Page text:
The most important trait is curiosity about the built world, the will to tackle difficult problems, and self-reflective methodology. The will is strengthened by confidence in using logic as a method to solve problems. Engineers are rigorously logical and independent thinkers. We do not just want to understand the system, but also to improve it. We want to know how and why things work, and how we can get them to work better. That is why we also invent new things, we are in a constant surprise at how much the built world could be improved. It is not uncommon for an engineer to think "Why in the world is this the way this thing is? It could be so much better if I just change this and add that." We are rational problem solvers who like to analyze things to understand how they work and how they can work better.
Engineering is more of an art than a science; not in the sense that it is uncertain, but because the design process is a true art, not unlike that of an artist/sculptor/poet. In Engineering and the Mind's Eye, Ferguson (1992) concludes:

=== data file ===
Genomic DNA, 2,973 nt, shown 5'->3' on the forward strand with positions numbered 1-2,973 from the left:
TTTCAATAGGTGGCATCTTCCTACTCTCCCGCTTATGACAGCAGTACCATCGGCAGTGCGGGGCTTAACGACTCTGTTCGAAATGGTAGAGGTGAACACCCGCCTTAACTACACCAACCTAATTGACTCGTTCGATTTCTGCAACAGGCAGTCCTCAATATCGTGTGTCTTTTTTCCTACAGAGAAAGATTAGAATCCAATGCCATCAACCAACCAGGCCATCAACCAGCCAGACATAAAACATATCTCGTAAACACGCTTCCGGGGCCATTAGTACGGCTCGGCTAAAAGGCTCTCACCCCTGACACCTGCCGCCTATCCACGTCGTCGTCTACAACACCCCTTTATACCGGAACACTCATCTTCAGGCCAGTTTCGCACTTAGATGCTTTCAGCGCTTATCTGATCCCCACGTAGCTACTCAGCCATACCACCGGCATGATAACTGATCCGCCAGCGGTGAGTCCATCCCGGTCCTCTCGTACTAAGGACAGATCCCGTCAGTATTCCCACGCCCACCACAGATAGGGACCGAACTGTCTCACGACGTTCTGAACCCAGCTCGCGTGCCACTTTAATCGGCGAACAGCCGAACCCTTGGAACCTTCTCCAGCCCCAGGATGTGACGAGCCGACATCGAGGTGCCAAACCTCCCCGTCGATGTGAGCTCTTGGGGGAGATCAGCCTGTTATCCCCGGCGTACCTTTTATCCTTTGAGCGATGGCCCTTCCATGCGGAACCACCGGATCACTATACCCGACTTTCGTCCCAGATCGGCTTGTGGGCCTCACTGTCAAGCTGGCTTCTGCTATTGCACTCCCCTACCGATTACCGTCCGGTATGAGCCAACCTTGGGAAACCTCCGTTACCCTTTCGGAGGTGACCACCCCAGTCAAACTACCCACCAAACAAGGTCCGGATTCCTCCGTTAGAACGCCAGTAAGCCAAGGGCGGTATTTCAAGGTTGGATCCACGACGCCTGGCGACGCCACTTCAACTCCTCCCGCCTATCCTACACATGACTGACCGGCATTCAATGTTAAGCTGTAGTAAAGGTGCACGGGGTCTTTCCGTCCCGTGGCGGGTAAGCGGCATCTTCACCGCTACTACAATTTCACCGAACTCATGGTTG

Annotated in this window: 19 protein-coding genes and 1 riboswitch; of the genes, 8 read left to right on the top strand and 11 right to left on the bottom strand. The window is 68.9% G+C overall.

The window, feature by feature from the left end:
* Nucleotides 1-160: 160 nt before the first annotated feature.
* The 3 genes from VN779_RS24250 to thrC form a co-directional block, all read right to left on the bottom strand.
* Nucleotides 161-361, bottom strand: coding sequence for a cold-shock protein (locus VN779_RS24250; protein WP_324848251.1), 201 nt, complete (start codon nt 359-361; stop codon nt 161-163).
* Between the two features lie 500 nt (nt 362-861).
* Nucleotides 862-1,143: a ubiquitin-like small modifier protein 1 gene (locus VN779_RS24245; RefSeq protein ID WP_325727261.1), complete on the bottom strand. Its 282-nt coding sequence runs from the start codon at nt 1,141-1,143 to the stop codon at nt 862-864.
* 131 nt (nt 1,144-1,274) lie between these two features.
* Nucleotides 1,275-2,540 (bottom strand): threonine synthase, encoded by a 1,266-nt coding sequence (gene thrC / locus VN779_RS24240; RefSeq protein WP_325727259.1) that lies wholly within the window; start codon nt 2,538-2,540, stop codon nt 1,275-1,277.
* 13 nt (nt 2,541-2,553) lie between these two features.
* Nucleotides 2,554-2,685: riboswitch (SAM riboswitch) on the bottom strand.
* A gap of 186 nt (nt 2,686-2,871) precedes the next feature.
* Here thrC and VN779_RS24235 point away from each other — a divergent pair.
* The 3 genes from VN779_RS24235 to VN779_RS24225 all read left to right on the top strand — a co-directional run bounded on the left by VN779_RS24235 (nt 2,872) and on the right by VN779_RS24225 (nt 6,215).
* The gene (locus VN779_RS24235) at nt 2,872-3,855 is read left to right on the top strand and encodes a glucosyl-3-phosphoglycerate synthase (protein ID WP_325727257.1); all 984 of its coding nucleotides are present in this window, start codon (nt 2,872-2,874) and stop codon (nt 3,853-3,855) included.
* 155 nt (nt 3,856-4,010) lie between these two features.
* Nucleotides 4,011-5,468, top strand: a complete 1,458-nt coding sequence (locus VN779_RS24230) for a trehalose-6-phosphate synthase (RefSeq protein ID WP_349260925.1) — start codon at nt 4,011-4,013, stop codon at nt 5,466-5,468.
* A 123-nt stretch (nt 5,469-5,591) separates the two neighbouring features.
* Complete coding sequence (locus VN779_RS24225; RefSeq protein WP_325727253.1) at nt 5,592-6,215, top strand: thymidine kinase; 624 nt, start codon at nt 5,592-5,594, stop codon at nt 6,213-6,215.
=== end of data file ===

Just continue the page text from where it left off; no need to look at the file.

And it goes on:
Necessary as the analytical tools of science and mathematics most certainly are, more important is the development in student and neophyte engineers of sound judgment an intuitive sense of fitness and adequacy. No matter how vigorously a "science" of design may be pushed, the successful design of real things in a contingent world will always be based more on art than on science. Unqualifiable judgments and choices are the elements that determine the way a design comes together. Engineering design is simply that kind of process. It always has been; it always will be. [Ferguson]